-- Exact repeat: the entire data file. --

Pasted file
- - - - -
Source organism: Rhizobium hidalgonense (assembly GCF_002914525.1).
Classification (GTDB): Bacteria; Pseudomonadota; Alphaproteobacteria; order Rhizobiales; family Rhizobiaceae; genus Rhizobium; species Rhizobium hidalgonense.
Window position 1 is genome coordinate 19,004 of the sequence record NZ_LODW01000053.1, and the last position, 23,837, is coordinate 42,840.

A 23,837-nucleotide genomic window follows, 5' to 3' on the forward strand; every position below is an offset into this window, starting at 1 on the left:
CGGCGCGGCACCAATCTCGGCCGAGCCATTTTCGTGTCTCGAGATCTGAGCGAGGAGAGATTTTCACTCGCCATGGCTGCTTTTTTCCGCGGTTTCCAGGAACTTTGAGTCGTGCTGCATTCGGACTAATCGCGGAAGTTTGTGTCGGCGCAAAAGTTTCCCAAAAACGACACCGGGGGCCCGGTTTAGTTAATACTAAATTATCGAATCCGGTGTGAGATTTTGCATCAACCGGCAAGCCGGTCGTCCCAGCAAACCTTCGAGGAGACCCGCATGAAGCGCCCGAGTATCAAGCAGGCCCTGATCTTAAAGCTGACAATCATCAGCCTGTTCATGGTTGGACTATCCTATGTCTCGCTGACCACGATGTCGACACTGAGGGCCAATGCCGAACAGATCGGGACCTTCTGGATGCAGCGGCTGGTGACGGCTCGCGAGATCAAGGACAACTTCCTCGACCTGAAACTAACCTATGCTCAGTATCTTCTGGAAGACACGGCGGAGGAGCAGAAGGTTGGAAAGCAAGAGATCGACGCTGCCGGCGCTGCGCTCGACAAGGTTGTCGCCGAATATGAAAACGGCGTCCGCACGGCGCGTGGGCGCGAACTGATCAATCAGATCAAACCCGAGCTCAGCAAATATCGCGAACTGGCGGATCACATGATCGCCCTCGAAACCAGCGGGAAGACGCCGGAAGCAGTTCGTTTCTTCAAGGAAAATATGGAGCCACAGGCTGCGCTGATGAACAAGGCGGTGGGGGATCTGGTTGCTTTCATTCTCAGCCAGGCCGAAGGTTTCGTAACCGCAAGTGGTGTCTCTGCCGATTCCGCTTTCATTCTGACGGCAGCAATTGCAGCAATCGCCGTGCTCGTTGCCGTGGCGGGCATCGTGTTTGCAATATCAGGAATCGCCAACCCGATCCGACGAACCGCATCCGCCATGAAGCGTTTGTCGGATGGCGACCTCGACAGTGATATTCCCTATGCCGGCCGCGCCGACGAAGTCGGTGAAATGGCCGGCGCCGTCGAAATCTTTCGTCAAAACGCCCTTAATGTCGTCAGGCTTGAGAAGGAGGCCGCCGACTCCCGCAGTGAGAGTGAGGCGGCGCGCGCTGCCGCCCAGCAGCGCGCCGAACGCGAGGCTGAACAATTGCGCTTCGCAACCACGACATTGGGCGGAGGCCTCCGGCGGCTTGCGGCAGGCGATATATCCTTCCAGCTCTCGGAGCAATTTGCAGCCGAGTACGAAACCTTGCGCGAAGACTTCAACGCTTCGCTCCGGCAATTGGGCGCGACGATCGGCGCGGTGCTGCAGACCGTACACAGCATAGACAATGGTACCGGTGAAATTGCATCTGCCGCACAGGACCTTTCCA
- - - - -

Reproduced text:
Source organism: Rhizobium hidalgonense (assembly GCF_002914525.1).
Classification (GTDB): Bacteria; Pseudomonadota; Alphaproteobacteria; order Rhizobiales; family Rhizobiaceae; genus Rhizobium; species Rhizobium hidalgonense.
Window position 1 is genome coordinate 19,004 of the sequence record NZ_LODW01000053.1, and the last position, 23,837, is coordinate 42,840.

A 23,837-nucleotide genomic window follows, 5' to 3' on the forward strand; every position below is an offset into this window, starting at 1 on the left:
CGGCGCGGCACCAATCTCGGCCGAGCCATTTTCGTGTCTCGAGATCTGAGCGAGGAGAGATTTTCACTCGCCATGGCTGCTTTTTTCCGCGGTTTCCAGGAACTTTGAGTCGTGCTGCATTCGGACTAATCGCGGAAGTTTGTGTCGGCGCAAAAGTTTCCCAAAAACGACACCGGGGGCCCGGTTTAGTTAATACTAAATTATCGAATCCGGTGTGAGATTTTGCATCAACCGGCAAGCCGGTCGTCCCAGCAAACCTTCGAGGAGACCCGCATGAAGCGCCCGAGTATCAAGCAGGCCCTGATCTTAAAGCTGACAATCATCAGCCTGTTCATGGTTGGACTATCCTATGTCTCGCTGACCACGATGTCGACACTGAGGGCCAATGCCGAACAGATCGGGACCTTCTGGATGCAGCGGCTGGTGACGGCTCGCGAGATCAAGGACAACTTCCTCGACCTGAAACTAACCTATGCTCAGTATCTTCTGGAAGACACGGCGGAGGAGCAGAAGGTTGGAAAGCAAGAGATCGACGCTGCCGGCGCTGCGCTCGACAAGGTTGTCGCCGAATATGAAAACGGCGTCCGCACGGCGCGTGGGCGCGAACTGATCAATCAGATCAAACCCGAGCTCAGCAAATATCGCGAACTGGCGGATCACATGATCGCCCTCGAAACCAGCGGGAAGACGCCGGAAGCAGTTCGTTTCTTCAAGGAAAATATGGAGCCACAGGCTGCGCTGATGAACAAGGCGGTGGGGGATCTGGTTGCTTTCATTCTCAGCCAGGCCGAAGGTTTCGTAACCGCAAGTGGTGTCTCTGCCGATTCCGCTTTCATTCTGACGGCAGCAATTGCAGCAATCGCCGTGCTCGTTGCCGTGGCGGGCATCGTGTTTGCAATATCAGGAATCGCCAACCCGATCCGACGAACCGCATCCGCCATGAAGCGTTTGTCGGATGGCGACCTCGACAGTGATATTCCCTATGCCGGCCGCGCCGACGAAGTCGGTGAAATGGCCGGCGCCGTCGAAATCTTTCGTCAAAACGCCCTTAATGTCGTCAGGCTTGAGAAGGAGGCCGCCGACTCCCGCAGTGAGAGTGAGGCGGCGCGCGCTGCCGCCCAGCAGCGCGCCGAACGCGAGGCTGAACAATTGCGCTTCGCAACCACGACATTGGGCGGAGGCCTCCGGCGGCTTGCGGCAGGCGATATATCCTTCCAGCTCTCGGAGCAATTTGCAGCCGAGTACGAAACCTTGCGCGAAGACTTCAACGCTTCGCTCCGGCAATTGGGCGCGACGATCGGCGCGGTGCTGCAGACCGTACACAGCATAGACAATGGTACCGGTGAAATTGCATCTGCCGCACAGGACCTTTCCA